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I have a problem, though not one that most people would consider as such.  No matter how much I try, I cannot seem to look away from the British royal family.  This is a bit puzzling to me, because wealth and power do not really impress me much, certainly not in the absence of good character.  Why would I be so drawn to the activities of what is very arguably an anachronistic institution populated by a good number of entitled, spoiled, blundering, and out-of-touch characters?

I find my fixation somewhat embarrassing, because it appears to be inconsistent with how others perceive me – i.e., a serious and cerebral fellow who has little interest in celebrity.  I have tried to look away from media reports on them, but that only lasts for a while, and then I am drawn back in.  I try to compromise by skipping some of the reports that are of less interest to me, but the shame still stings.  So, I think I am just going to have to do my best to be at peace with this silly fetish.  However, even I have my limits.  Six hours of video on Harry and Meghan?!  Please, Amazon, spare us!

I have not thought this problem serious enough to consider seeing a psychotherapist about it.  I have decided instead to analyze my “addiction” on my own.  What I came up with are several possible explanations for it.  (I did not include the snicker some of us get when we see the female royals wearing their hats that look like UFOs that had crashed into the side of their skulls.)  Some of these explanations have more merit than others, but some are undoubtedly embarrassing.  Take a look below at some that I came up with:

Constitutional and Ceremonial Role:

The royal family carries out a number of constitutional and ceremonial functions that would need to be carried out even if the royals were not around.  Just by way of example, the monarch is responsible for inviting political leaders to form a government, opening parliament, and advising the prime minister at regular meetings between the two.  The monarch and working members of the royal family also provide the imprimatur of the state on social service facilities (e.g., hospitals, old age homes), charities, distinguished individuals, products, and much more.  These activities provide recognition to those who have benefited the nation and encourage fundraising for worthy causes.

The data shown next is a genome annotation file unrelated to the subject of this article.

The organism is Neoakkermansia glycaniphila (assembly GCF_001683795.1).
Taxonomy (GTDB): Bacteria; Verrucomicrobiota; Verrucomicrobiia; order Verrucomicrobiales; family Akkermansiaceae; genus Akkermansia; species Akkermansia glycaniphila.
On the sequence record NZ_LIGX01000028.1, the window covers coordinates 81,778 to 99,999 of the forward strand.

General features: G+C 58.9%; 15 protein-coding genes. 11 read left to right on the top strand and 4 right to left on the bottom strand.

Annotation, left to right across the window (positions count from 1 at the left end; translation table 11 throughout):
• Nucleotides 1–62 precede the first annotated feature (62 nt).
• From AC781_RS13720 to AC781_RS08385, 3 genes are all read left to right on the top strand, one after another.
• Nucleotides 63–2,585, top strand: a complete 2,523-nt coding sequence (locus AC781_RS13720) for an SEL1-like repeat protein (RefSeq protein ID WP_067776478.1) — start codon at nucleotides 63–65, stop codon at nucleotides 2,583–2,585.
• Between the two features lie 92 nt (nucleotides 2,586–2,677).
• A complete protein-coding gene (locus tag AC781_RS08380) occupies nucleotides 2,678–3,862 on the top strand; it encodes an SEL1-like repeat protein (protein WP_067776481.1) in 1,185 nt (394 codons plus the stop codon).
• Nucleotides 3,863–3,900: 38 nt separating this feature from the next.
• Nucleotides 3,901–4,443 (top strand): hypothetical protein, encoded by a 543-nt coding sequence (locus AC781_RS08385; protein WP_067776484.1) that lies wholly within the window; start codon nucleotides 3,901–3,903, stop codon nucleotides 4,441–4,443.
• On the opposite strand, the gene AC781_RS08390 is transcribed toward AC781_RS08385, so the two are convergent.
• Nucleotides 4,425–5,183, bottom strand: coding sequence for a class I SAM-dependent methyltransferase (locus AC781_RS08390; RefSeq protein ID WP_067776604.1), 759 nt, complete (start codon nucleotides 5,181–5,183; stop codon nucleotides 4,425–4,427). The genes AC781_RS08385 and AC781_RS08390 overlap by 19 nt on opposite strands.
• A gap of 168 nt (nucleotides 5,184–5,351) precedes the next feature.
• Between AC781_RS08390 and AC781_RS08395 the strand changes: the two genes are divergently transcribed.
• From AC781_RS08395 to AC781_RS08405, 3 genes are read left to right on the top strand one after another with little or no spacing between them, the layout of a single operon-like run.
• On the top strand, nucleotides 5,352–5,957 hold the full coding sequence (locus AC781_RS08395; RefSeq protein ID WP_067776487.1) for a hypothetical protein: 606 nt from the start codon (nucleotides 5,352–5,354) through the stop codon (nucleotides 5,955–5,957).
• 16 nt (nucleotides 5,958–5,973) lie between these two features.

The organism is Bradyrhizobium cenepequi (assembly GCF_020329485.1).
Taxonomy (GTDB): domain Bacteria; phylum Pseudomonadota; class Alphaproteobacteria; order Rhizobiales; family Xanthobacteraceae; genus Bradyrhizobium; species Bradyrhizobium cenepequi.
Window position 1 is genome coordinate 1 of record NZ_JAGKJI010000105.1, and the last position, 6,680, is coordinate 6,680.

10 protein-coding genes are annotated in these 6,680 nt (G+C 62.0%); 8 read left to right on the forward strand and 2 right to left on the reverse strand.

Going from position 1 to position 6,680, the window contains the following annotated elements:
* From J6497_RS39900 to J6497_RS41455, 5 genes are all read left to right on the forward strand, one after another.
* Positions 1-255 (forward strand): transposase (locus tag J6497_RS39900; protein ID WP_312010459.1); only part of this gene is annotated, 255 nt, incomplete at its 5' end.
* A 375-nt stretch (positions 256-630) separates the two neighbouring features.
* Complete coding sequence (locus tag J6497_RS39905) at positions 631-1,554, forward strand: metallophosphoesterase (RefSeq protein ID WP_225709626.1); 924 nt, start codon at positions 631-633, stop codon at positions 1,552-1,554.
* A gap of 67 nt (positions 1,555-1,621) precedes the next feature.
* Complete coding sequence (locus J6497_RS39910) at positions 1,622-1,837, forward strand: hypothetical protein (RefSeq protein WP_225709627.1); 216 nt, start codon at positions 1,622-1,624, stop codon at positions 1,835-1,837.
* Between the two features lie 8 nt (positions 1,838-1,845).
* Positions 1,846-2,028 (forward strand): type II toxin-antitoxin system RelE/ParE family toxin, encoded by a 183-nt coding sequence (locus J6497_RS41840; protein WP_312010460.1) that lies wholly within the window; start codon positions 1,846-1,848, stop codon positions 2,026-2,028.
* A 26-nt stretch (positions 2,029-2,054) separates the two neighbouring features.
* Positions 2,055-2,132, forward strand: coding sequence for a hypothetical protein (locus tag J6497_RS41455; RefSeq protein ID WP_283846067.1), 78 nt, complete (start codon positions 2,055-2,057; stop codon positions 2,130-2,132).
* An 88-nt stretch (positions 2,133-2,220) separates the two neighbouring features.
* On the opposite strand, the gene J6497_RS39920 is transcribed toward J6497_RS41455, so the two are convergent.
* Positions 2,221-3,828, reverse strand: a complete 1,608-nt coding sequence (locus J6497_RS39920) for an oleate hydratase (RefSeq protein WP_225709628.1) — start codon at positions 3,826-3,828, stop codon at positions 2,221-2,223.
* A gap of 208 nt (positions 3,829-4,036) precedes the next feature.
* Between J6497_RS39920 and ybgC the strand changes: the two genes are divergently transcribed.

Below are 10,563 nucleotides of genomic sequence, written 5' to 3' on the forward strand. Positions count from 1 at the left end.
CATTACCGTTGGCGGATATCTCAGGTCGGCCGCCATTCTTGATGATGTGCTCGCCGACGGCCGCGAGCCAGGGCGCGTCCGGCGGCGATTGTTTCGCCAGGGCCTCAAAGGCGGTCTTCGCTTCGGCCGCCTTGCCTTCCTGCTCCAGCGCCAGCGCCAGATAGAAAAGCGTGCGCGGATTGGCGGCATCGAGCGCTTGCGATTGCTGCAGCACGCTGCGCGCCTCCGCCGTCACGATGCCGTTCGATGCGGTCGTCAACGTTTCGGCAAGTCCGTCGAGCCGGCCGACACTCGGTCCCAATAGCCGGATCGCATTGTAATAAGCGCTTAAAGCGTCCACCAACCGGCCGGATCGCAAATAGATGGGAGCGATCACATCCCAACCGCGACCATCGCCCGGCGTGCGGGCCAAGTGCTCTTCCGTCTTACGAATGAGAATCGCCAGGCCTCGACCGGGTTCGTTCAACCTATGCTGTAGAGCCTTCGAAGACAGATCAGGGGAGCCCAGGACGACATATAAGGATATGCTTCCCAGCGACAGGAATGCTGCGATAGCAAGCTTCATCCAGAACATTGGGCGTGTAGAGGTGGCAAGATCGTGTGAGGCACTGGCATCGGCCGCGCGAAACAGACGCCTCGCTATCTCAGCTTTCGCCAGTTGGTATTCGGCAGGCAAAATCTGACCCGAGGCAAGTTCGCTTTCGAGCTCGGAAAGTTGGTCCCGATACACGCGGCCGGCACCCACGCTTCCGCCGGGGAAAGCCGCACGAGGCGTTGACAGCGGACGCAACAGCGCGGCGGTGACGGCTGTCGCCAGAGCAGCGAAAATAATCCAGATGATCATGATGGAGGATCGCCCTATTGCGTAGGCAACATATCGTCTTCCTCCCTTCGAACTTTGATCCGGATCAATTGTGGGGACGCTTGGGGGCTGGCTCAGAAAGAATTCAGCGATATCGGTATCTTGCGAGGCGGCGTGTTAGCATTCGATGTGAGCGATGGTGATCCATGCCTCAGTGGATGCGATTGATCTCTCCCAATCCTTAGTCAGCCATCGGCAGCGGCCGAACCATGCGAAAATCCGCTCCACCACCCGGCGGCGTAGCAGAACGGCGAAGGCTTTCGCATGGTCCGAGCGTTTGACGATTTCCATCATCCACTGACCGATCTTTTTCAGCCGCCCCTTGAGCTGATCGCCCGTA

While some of these functions could be performed by the prime minister or other luminaries, the royal family provides an apolitical source of agents to perform them.  In parliamentary countries without a monarch as head of state, such as Israel, much of these constitutional functions are carried out by a “president” – usually a respected figure who, like the British monarch, is supposed to be above politics.  And, of course, you do not need a royal to open a hospital.

Clearly, however, a royal family is well-placed to perform these functions.  The monarchy, with its centuries-old legacy, imbues these activities with gravitas and glamour.  No one can offer matters of state and important events the dignity and reverence they need quite like a royal.

Historical Continuity and a Link with the Past:

As noted above, the monarchy is an extremely old institution that provides the country (and countless foreign fans of the monarchy) with a sense of continuity with the past.  Such longevity is said to instill stability in the nation, perhaps explaining why the more stable European countries tend to be constitutional monarchies.  Especially in these times, when cultural and political change occur constantly, a sense that there is something that remains constant can be quite comforting.  Much of the emotional outpouring that followed the death of Queen Elizabeth II can be attributed to the psychological need for such continuity.  The monarchy does change, of course, but it does so slowly, often being dragged kicking and screaming along the way.